MAD MEN 4.8: The Summer Man

Is Don getting a clue? This week he seemed intent on cleaning up his act in general, and sobering up in particular. He even started keeping a journal. I immediately wondered if this was part of some organized get-sober campaign, but perhaps he was inspired by discovering that Roger is writing a book. Anyway, as Don struggled to redefine his place in the world, Joan tried to hold on to spot in the SCDP hierarchy.

Don (Jon Hamm) wrote his journal longhand because typing felt like work (Don’t I know it, brother!). “Gain a modicum of control over the way I feel. I wanna wake up.” One of his first observations: They say as soon as you have to cut down on drinking, you have a drinking problem. As I have been noting all season, he certainly has been losing his touch. Throughout the episode, Don was aware of people drinking casually at the office; aware of the bottles on his sideboard. He tried to resist with coffee. It seems that he also began swimming, at the New York Athletic Club (a real place; an uncle of mine used to work there), but he was coughing after swimming just one pool length. Undaunted, he fired up a smoke the second he stepped outside the building. And since this is 1965, waiting until he was out of the building was actually a remarkable act of restraint.
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NIKITA 1.1: Pilot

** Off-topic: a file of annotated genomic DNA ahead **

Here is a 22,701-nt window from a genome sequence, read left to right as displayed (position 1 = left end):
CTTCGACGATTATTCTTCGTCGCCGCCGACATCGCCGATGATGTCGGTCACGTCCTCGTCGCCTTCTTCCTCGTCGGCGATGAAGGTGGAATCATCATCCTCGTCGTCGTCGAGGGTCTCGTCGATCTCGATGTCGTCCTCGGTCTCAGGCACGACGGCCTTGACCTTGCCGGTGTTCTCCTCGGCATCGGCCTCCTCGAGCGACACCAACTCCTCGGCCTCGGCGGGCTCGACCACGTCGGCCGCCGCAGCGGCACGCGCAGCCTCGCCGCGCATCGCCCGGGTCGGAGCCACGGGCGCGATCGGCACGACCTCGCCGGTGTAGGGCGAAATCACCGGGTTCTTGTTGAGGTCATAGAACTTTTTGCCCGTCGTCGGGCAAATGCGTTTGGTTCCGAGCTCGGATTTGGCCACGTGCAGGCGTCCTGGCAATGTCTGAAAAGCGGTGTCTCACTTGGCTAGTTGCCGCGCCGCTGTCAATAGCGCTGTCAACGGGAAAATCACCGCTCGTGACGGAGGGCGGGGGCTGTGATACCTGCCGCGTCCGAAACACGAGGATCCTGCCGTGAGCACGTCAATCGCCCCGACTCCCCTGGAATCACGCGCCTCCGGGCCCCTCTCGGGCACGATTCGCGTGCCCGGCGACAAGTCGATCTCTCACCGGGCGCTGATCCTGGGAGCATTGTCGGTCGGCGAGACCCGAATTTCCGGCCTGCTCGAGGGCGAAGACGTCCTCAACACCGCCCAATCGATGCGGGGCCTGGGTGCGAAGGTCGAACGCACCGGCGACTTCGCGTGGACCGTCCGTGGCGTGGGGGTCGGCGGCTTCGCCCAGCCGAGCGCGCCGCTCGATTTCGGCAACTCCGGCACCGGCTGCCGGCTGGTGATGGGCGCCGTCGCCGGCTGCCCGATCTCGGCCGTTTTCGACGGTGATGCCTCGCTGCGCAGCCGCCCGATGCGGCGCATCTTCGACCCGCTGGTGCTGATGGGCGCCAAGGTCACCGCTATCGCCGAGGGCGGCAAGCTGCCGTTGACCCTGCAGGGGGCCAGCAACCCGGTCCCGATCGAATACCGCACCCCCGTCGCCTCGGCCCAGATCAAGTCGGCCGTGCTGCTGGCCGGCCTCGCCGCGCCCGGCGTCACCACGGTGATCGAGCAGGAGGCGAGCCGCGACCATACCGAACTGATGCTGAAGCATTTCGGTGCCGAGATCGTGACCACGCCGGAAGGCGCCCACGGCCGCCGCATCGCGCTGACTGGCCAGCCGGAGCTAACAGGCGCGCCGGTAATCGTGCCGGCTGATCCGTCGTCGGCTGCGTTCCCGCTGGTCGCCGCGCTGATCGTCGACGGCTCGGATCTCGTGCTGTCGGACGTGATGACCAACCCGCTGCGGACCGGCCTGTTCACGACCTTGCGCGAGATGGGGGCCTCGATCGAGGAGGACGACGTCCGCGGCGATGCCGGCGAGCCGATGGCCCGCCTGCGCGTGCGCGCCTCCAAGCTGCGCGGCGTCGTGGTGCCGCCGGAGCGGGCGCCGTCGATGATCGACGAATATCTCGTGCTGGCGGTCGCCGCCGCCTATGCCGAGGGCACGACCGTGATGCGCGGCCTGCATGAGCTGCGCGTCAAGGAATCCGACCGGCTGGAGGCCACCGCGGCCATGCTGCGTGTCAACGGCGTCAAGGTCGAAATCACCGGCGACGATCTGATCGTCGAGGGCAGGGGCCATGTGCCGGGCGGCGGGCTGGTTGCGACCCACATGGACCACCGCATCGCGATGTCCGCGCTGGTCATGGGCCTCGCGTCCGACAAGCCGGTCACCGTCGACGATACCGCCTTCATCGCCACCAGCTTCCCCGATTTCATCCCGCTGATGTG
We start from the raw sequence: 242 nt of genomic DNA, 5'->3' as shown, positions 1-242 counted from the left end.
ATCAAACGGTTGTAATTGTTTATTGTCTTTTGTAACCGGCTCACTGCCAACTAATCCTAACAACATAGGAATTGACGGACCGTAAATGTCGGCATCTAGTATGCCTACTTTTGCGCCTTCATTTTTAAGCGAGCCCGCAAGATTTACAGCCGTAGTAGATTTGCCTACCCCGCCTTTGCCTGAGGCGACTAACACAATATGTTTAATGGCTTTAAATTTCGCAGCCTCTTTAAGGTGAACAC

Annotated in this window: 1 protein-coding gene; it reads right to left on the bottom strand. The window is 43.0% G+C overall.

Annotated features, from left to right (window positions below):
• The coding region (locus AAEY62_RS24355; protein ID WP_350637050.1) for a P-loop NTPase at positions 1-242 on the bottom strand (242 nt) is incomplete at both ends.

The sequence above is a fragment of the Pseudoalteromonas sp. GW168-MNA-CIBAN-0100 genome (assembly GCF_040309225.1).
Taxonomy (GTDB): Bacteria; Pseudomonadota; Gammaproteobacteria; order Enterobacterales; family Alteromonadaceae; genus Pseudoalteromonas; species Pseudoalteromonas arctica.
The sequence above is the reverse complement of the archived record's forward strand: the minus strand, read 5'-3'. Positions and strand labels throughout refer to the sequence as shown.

If the third time’s the charm, what does that make the fourth time around – old hat? The latest iteration of Nikita (a.k.a. La Femme Nikita) takes the form of NIKITA on The CW. And while it is one heckuva sleek and sexy form, we’ve seen all before – and some of it (much) better.

The basic skeleton of the story remains the same as French writer/director Luc Besson created for the silver screen in 1990’s Nikita: A drug-addicted street kid (Anne Parillaud) is arrested for killing a police officer and sentenced to death. But a secret government agency sees something in the amoral girl, fakes her death and spirits her to a secret facility where she is instructed in everything from how to kill with her bare hands to which fork to use at a dinner party. Then she sent out on missions as a covert assassin codenamed Nikita. She falls in love with her cover and the man is executed by her government handlers, causing Nikita to rebel and escape. With a few variations, those events play out in the 1993 American remake Point of No Return (which inexplicably designated Bridget Fonda’s assassin “Nina”) and the TV series LA FEMME NIKITA, which ran for five seasons on USA and posited that Peta Wilson’s Nikita was wrongly accused of killing the cop.
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HELLCATS 1.1: A World Full of Strangers

For a world full of strangers, there was an awful lot about HELLCATS that was familiar. It would be easy to compare The CW’s new cheerleader drama to ABC Family’s MAKE IT OR BREAK IT — so I will. Provided I can also point out the similarities to Fox’s GLEE.

HELLCATS follows Marti Perkins (Alyson Michalka, of the pop group 78violet) a hard-working law student on scholarship at Lancer University who is so poor that she has to ride her bike everywhere (What, you thought she was just being green?) Marti’s opening narration tells us that she depends her scholarship for tuition and housing, so when it is canceled (for reasons that were never quite clear to me) she’s in a bad way. Directed by the campus to look into “unconventional scholarships” from “odd little groups,” Marti discovers that a cheerleading scholarship is available — and the Lancers coincidentally just lost Alice (Heather Hemmens), one of their flyers.
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